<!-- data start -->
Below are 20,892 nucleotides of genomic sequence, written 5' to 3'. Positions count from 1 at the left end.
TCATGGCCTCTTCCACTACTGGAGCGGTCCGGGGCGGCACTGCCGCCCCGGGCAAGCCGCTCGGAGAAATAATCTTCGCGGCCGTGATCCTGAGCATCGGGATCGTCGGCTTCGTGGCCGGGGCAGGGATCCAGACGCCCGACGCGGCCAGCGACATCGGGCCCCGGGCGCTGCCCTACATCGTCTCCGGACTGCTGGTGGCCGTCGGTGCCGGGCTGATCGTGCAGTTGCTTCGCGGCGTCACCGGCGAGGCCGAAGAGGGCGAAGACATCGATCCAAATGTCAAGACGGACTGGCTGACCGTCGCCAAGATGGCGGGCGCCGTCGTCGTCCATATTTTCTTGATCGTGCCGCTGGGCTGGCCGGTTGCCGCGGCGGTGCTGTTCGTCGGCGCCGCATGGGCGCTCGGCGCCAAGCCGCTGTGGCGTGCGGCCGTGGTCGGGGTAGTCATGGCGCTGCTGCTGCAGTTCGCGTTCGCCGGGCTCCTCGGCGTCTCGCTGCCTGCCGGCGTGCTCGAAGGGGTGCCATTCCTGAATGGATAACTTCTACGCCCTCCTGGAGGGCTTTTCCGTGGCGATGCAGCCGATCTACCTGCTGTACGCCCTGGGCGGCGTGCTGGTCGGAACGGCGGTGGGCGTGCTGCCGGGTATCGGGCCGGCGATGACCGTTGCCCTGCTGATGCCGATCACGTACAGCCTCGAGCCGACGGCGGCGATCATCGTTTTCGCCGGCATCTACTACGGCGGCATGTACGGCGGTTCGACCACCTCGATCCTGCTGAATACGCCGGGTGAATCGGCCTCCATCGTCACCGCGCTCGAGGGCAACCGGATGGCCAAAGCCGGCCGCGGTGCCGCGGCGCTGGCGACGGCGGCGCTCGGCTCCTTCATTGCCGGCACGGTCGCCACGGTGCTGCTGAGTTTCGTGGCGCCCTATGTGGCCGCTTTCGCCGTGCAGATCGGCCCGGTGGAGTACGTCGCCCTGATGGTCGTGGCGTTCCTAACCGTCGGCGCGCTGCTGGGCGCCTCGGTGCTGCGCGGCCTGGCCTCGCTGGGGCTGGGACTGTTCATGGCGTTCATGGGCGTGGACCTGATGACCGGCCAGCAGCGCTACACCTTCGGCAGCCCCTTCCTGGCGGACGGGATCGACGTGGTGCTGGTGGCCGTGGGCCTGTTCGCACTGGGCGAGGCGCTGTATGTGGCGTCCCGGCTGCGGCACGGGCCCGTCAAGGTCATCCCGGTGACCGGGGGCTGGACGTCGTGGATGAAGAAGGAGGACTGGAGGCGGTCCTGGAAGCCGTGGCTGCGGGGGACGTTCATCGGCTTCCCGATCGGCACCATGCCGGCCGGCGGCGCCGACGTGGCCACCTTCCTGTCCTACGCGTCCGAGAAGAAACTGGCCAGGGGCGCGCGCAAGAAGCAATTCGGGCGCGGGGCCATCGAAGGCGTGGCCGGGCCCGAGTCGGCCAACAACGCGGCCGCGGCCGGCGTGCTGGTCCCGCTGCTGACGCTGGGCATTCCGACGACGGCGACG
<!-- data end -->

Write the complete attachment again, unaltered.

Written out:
Below are 20,892 nucleotides of genomic sequence, written 5' to 3'. Positions count from 1 at the left end.
TCATGGCCTCTTCCACTACTGGAGCGGTCCGGGGCGGCACTGCCGCCCCGGGCAAGCCGCTCGGAGAAATAATCTTCGCGGCCGTGATCCTGAGCATCGGGATCGTCGGCTTCGTGGCCGGGGCAGGGATCCAGACGCCCGACGCGGCCAGCGACATCGGGCCCCGGGCGCTGCCCTACATCGTCTCCGGACTGCTGGTGGCCGTCGGTGCCGGGCTGATCGTGCAGTTGCTTCGCGGCGTCACCGGCGAGGCCGAAGAGGGCGAAGACATCGATCCAAATGTCAAGACGGACTGGCTGACCGTCGCCAAGATGGCGGGCGCCGTCGTCGTCCATATTTTCTTGATCGTGCCGCTGGGCTGGCCGGTTGCCGCGGCGGTGCTGTTCGTCGGCGCCGCATGGGCGCTCGGCGCCAAGCCGCTGTGGCGTGCGGCCGTGGTCGGGGTAGTCATGGCGCTGCTGCTGCAGTTCGCGTTCGCCGGGCTCCTCGGCGTCTCGCTGCCTGCCGGCGTGCTCGAAGGGGTGCCATTCCTGAATGGATAACTTCTACGCCCTCCTGGAGGGCTTTTCCGTGGCGATGCAGCCGATCTACCTGCTGTACGCCCTGGGCGGCGTGCTGGTCGGAACGGCGGTGGGCGTGCTGCCGGGTATCGGGCCGGCGATGACCGTTGCCCTGCTGATGCCGATCACGTACAGCCTCGAGCCGACGGCGGCGATCATCGTTTTCGCCGGCATCTACTACGGCGGCATGTACGGCGGTTCGACCACCTCGATCCTGCTGAATACGCCGGGTGAATCGGCCTCCATCGTCACCGCGCTCGAGGGCAACCGGATGGCCAAAGCCGGCCGCGGTGCCGCGGCGCTGGCGACGGCGGCGCTCGGCTCCTTCATTGCCGGCACGGTCGCCACGGTGCTGCTGAGTTTCGTGGCGCCCTATGTGGCCGCTTTCGCCGTGCAGATCGGCCCGGTGGAGTACGTCGCCCTGATGGTCGTGGCGTTCCTAACCGTCGGCGCGCTGCTGGGCGCCTCGGTGCTGCGCGGCCTGGCCTCGCTGGGGCTGGGACTGTTCATGGCGTTCATGGGCGTGGACCTGATGACCGGCCAGCAGCGCTACACCTTCGGCAGCCCCTTCCTGGCGGACGGGATCGACGTGGTGCTGGTGGCCGTGGGCCTGTTCGCACTGGGCGAGGCGCTGTATGTGGCGTCCCGGCTGCGGCACGGGCCCGTCAAGGTCATCCCGGTGACCGGGGGCTGGACGTCGTGGATGAAGAAGGAGGACTGGAGGCGGTCCTGGAAGCCGTGGCTGCGGGGGACGTTCATCGGCTTCCCGATCGGCACCATGCCGGCCGGCGGCGCCGACGTGGCCACCTTCCTGTCCTACGCGTCCGAGAAGAAACTGGCCAGGGGCGCGCGCAAGAAGCAATTCGGGCGCGGGGCCATCGAAGGCGTGGCCGGGCCCGAGTCGGCCAACAACGCGGCCGCGGCCGGCGTGCTGGTCCCGCTGCTGACGCTGGGCATTCCGACGACGGCGACG